Wednesday, August 31, 2011

EPA and DOT regulations could cost a pretty penny; but it's worth the cost.

Yesterday I saw an opinion article written by a IU professor claiming the new EPA regulations on GHG emission and coal ash will be “[o]ne of the most significant reasons for the lack of investor confidence in the economy . . . .”

I reacted quickly because I felt the professor made some rather sweeping statements that is not warranted. I woke up this morning to a flurry of news and opinion pieces about the anticipated EPA and DOT regulations that may cost billions in terms of economic investment. I sat for a few seconds and pondered if I should retract my statements yesterday and give the professor back his due respect.

I decided that my earlier intuition was right: that even though we are making some economic sacrifices, and rather heavy sacrifices in light of our recent recessions, we are making the right choices.

First, our nation’s health care bill is running out of control. Childhood obesity is a huge problem and obesity related diseases are burdening everyone whether we have a socialized health care or not. Yet industries are not looking at preventive medicine; rather they continue to push drugs that treat not the root of the problems. So when commentators and opinionists bicker about regulations against unhealthy food, I say let the regulations stand and let’s have a healthier generation of kids.

Second, when EPA is trying to regulate GHG emissions, they are not just trying to cure and curtail the problems of global warming. Leaving that issue aside, there is also a serious health effect on our citizens, especially those who are poor and have no choice but to live near these coal industries. They are dealing with respiratory problems, various cancers, liver and kidney diseases. Regulating the emissions and dumping may be an upfront cost, but it will serve as preventive medical cost and help us reduce our ever-increasing health care bill. Sure there will be a few jobs lost to the closing of the coal industry, but I welcome that change. We needed to speed up our renewable efforts to anticipate the next generation of the energy market.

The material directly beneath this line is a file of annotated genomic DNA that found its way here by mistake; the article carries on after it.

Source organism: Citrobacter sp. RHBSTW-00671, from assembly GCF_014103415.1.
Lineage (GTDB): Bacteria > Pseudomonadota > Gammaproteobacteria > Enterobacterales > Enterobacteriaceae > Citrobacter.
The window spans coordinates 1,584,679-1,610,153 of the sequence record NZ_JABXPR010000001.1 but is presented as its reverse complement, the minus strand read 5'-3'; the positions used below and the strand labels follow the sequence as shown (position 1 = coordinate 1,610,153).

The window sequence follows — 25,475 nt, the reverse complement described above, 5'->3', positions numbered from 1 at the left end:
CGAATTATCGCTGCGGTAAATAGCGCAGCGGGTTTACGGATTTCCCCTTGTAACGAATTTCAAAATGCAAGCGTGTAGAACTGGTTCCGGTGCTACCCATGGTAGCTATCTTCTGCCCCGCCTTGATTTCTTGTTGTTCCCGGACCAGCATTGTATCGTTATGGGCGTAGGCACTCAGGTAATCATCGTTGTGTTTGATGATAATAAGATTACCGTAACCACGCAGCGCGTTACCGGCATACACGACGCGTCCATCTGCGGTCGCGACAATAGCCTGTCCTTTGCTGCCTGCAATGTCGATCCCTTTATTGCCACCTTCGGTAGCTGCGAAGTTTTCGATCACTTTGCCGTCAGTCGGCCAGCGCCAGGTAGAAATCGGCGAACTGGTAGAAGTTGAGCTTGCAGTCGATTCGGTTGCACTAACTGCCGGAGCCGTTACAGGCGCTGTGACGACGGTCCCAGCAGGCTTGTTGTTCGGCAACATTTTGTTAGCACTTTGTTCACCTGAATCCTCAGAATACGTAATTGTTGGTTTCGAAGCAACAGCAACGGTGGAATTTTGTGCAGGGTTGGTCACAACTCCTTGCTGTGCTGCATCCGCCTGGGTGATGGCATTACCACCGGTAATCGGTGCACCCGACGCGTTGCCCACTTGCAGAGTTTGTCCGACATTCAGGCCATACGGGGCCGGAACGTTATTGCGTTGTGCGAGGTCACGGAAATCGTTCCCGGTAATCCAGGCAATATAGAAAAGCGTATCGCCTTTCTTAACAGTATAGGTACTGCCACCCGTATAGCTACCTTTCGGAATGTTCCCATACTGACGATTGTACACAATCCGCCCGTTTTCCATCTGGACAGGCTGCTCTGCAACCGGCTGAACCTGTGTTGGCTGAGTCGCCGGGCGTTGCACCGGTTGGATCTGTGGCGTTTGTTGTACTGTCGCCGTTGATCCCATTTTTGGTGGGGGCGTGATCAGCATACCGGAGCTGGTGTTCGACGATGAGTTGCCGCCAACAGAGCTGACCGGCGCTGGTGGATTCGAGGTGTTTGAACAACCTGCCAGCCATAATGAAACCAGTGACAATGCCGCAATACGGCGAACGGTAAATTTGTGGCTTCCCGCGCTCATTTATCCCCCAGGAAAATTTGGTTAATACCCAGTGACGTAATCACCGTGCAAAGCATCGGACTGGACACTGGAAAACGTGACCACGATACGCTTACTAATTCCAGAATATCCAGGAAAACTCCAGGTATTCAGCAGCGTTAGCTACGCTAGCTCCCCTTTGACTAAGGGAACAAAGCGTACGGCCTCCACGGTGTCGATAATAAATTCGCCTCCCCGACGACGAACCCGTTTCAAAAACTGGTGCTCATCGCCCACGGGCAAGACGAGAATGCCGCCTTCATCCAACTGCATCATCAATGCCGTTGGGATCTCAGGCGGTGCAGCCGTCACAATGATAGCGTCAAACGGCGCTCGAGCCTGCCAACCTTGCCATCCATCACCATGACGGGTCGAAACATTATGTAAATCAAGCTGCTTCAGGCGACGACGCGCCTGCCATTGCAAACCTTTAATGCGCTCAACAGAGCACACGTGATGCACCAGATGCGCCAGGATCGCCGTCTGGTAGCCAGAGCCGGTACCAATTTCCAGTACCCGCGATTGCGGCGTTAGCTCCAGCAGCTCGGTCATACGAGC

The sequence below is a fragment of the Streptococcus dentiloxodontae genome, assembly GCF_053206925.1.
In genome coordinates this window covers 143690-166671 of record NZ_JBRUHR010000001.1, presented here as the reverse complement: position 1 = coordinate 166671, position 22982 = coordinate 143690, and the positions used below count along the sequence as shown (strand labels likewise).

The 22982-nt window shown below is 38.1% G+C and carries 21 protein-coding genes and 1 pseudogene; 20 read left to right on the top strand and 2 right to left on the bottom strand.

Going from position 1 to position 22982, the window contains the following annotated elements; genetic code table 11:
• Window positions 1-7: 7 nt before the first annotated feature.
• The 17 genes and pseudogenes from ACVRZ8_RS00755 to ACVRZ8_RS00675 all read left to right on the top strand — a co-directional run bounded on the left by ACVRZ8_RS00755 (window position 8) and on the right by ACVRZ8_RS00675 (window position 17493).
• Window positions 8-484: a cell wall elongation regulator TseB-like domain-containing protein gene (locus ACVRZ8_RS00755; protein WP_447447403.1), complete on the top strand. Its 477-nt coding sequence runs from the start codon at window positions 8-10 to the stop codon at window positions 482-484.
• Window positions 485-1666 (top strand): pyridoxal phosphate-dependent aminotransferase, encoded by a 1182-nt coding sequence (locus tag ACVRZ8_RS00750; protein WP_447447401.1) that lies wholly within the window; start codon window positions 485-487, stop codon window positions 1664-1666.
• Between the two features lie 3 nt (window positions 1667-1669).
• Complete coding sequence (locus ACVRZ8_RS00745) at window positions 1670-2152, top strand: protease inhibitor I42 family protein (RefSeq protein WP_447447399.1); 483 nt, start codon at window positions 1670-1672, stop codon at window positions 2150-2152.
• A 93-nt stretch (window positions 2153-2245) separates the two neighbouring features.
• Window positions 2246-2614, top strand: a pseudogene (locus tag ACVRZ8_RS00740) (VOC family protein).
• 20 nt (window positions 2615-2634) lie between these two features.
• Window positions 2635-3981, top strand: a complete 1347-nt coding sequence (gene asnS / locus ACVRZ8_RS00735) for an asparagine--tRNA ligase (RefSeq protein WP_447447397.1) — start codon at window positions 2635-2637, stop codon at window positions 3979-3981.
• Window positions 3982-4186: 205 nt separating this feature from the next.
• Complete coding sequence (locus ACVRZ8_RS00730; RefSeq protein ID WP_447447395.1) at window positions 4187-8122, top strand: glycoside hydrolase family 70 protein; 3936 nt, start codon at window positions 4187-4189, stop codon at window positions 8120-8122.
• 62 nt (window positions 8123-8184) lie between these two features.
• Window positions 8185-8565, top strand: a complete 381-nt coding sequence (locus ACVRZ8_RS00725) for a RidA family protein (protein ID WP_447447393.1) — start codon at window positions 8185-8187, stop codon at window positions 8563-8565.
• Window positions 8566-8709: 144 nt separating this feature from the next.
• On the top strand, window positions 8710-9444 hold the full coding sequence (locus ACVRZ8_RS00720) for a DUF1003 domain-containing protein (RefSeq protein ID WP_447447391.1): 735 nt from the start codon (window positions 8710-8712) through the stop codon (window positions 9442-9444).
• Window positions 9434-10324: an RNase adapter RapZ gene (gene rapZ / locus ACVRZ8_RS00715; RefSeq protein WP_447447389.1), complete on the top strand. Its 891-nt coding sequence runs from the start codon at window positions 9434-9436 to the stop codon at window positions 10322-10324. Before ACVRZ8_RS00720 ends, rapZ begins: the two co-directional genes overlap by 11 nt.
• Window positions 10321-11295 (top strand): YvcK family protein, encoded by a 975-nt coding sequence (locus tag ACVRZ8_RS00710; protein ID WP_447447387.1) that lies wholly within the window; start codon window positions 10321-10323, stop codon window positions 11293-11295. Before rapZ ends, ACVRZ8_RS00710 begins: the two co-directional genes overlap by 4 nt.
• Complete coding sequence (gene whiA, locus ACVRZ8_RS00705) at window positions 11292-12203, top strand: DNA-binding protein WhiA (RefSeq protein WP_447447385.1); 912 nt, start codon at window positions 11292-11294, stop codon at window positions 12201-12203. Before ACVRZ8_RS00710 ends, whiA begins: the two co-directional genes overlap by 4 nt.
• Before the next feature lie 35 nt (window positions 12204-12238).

As for the DOT standards, same economic incentives apply. Innovation will have to be focused on renewable ones and sustainable ones; not the ye-old fossil burning ones.

At the end of the day, I look back at the political squabbles on capitol hill and the influential professor from IU speaking against the forward looking policies; I realized many of the politicians and established industries are like ostridges with their head in the sand – unwilling or even afraid of looking at fifty years from now. They are just worried about their short-term profits and the next election cycle. They really don't care about what our nation will look like down the road, they just want to know Obama is not elected again.

What s shame. Politics should be the highest form of Art according to Plato, but I'll bet he's turning around in his grave now.

I stand corrected in that the EPA and DOT regulations will bring some serious economic impacts and some job losses; but I am hopeful that we are making the right decisions and making the right kind of sacrifices for our children’s healthy future. Paying it forward as opposed to paying it back I guess.

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